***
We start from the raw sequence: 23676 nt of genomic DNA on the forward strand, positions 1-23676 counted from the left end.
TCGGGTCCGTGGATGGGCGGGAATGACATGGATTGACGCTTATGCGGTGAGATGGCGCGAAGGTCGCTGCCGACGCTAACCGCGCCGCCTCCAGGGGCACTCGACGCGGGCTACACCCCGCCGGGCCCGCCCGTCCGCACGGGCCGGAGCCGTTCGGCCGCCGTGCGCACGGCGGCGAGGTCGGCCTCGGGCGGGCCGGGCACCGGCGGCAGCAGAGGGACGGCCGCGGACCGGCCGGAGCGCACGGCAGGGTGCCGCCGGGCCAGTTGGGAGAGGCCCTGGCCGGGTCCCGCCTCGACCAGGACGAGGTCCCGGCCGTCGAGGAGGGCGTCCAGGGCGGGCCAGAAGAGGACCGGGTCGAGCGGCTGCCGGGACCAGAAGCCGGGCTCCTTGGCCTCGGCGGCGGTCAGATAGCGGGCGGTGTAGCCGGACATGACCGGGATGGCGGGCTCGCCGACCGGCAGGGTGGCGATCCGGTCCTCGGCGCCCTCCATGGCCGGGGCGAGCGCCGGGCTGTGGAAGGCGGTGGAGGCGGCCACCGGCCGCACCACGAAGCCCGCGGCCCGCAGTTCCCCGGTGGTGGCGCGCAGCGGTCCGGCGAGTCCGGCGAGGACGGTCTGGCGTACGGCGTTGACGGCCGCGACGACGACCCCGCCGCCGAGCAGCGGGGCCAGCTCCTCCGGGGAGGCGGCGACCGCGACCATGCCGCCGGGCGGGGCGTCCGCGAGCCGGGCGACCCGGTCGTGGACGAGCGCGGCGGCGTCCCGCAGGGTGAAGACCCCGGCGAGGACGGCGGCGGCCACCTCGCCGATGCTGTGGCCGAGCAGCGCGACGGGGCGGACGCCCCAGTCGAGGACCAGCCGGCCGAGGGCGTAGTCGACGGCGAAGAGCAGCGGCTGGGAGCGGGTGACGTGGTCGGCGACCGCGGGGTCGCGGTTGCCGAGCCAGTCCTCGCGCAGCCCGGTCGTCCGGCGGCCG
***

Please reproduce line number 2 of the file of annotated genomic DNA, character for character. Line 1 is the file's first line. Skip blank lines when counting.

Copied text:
TCGGGTCCGTGGATGGGCGGGAATGACATGGATTGACGCTTATGCGGTGAGATGGCGCGAAGGTCGCTGCCGACGCTAACCGCGCCGCCTCCAGGGGCACTCGACGCGGGCTACACCCCGCCGGGCCCGCCCGTCCGCACGGGCCGGAGCCGTTCGGCCGCCGTGCGCACGGCGGCGAGGTCGGCCTCGGGCGGGCCGGGCACCGGCGGCAGCAGAGGGACGGCCGCGGACCGGCCGGAGCGCACGGCAGGGTGCCGCCGGGCCAGTTGGGAGAGGCCCTGGCCGGGTCCCGCCTCGACCAGGACGAGGTCCCGGCCGTCGAGGAGGGCGTCCAGGGCGGGCCAGAAGAGGACCGGGTCGAGCGGCTGCCGGGACCAGAAGCCGGGCTCCTTGGCCTCGGCGGCGGTCAGATAGCGGGCGGTGTAGCCGGACATGACCGGGATGGCGGGCTCGCCGACCGGCAGGGTGGCGATCCGGTCCTCGGCGCCCTCCATGGCCGGGGCGAGCGCCGGGCTGTGGAAGGCGGTGGAGGCGGCCACCGGCCGCACCACGAAGCCCGCGGCCCGCAGTTCCCCGGTGGTGGCGCGCAGCGGTCCGGCGAGTCCGGCGAGGACGGTCTGGCGTACGGCGTTGACGGCCGCGACGACGACCCCGCCGCCGAGCAGCGGGGCCAGCTCCTCCGGGGAGGCGGCGACCGCGACCATGCCGCCGGGCGGGGCGTCCGCGAGCCGGGCGACCCGGTCGTGGACGAGCGCGGCGGCGTCCCGCAGGGTGAAGACCCCGGCGAGGACGGCGGCGGCCACCTCGCCGATGCTGTGGCCGAGCAGCGCGACGGGGCGGACGCCCCAGTCGAGGACCAGCCGGCCGAGGGCGTAGTCGACGGCGAAGAGCAGCGGCTGGGAGCGGGTGACGTGGTCGGCGACCGCGGGGTCGCGGTTGCCGAGCCAGTCCTCGCGCAGCCCGGTCGTCCGGCGGCCG